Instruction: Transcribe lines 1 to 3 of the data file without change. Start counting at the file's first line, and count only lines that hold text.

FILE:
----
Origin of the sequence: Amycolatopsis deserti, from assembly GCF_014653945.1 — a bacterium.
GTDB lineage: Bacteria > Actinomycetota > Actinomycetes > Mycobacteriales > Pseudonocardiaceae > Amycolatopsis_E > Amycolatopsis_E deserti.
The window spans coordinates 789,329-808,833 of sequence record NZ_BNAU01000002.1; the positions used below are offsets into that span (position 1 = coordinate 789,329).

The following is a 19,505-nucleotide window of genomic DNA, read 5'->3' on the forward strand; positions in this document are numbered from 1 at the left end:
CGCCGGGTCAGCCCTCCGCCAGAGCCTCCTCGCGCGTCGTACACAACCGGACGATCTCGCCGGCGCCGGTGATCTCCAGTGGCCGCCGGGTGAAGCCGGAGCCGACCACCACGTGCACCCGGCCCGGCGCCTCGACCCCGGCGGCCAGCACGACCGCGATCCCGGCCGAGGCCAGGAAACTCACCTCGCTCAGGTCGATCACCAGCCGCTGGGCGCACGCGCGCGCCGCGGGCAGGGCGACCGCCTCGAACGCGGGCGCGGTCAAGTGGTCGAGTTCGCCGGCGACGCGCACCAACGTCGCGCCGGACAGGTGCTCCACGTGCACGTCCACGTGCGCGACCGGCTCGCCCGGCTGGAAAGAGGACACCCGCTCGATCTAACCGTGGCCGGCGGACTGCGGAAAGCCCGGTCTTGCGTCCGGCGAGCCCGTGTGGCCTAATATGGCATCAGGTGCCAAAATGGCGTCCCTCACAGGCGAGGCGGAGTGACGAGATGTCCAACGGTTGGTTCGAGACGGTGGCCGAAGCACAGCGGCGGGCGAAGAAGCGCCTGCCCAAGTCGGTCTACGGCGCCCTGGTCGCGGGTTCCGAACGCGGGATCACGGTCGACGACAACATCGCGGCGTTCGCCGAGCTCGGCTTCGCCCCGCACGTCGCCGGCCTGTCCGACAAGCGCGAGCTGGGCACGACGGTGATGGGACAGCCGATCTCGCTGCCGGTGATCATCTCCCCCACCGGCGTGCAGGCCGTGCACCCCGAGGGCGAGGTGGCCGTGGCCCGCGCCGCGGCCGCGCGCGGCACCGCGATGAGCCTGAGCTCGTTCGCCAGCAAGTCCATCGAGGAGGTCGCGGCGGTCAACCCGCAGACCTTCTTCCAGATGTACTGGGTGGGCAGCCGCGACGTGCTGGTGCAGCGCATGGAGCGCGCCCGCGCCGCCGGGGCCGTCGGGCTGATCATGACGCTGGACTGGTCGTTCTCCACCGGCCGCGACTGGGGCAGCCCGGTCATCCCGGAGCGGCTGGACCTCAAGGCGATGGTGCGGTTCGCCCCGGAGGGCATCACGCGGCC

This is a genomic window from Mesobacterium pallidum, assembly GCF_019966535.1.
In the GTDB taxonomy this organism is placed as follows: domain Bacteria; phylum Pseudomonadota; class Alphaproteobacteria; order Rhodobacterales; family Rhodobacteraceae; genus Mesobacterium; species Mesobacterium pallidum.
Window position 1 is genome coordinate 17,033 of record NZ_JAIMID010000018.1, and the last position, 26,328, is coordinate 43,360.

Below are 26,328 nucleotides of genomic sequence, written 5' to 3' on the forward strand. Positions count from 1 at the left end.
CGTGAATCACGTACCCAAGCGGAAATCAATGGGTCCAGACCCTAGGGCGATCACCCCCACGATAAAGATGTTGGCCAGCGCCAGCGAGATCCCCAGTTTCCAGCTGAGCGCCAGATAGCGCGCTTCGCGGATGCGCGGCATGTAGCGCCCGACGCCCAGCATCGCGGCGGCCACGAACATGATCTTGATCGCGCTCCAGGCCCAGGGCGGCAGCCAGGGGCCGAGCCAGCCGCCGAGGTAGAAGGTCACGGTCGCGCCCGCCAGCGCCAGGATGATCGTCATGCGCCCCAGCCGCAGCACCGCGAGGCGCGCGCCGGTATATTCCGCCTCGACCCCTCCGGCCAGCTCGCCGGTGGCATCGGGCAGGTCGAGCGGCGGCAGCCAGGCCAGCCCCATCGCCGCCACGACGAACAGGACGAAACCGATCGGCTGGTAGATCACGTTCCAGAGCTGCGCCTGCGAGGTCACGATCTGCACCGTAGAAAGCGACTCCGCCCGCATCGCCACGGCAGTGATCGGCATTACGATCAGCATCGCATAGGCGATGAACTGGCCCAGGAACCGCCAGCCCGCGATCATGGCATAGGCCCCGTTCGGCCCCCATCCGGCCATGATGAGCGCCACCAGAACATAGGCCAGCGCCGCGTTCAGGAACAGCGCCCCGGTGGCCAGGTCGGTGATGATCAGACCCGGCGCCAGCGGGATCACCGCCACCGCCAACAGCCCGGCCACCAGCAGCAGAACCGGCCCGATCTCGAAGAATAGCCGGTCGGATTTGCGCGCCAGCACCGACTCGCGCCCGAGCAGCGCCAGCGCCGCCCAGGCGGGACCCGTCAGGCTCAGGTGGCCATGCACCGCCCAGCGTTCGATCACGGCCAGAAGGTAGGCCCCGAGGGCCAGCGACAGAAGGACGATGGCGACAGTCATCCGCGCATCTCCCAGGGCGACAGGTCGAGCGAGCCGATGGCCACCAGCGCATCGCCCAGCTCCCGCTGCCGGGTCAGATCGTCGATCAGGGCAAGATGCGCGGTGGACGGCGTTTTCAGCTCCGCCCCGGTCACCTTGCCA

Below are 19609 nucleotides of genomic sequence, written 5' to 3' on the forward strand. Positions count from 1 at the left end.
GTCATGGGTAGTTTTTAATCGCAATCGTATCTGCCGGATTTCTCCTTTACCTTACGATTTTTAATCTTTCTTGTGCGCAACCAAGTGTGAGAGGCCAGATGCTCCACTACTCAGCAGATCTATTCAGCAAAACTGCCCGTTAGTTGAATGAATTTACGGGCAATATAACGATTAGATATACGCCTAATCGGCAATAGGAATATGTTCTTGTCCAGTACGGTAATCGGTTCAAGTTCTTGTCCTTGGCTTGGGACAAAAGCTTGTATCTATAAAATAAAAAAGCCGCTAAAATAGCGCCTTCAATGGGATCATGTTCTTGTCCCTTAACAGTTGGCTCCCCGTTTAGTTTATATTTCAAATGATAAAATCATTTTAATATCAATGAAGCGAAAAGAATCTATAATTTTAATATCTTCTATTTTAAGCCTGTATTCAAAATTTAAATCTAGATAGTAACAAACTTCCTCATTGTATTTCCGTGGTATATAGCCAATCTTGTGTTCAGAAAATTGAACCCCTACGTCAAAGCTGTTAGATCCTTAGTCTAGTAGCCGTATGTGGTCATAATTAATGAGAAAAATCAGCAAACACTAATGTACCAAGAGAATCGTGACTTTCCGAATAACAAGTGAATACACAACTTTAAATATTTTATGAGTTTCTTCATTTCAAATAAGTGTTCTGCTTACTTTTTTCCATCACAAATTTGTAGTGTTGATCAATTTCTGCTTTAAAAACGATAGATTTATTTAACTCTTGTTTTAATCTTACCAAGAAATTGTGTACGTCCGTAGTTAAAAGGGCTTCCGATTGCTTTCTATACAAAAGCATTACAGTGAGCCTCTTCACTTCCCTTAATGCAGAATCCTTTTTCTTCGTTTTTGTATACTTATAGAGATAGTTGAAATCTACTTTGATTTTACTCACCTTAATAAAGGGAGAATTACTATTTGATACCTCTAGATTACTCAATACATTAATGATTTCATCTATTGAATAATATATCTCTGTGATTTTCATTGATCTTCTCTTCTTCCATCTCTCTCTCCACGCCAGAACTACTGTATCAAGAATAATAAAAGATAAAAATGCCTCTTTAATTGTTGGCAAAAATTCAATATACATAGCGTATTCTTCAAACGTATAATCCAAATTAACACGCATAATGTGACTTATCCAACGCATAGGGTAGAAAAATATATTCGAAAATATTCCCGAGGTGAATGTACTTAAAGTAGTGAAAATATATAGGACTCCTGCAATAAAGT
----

Origin of the sequence: Amycolatopsis deserti, from assembly GCF_014653945.1 — a bacterium.
GTDB lineage: Bacteria > Actinomycetota > Actinomycetes > Mycobacteriales > Pseudonocardiaceae > Amycolatopsis_E > Amycolatopsis_E deserti.
The window spans coordinates 789,329-808,833 of sequence record NZ_BNAU01000002.1; the positions used below are offsets into that span (position 1 = coordinate 789,329).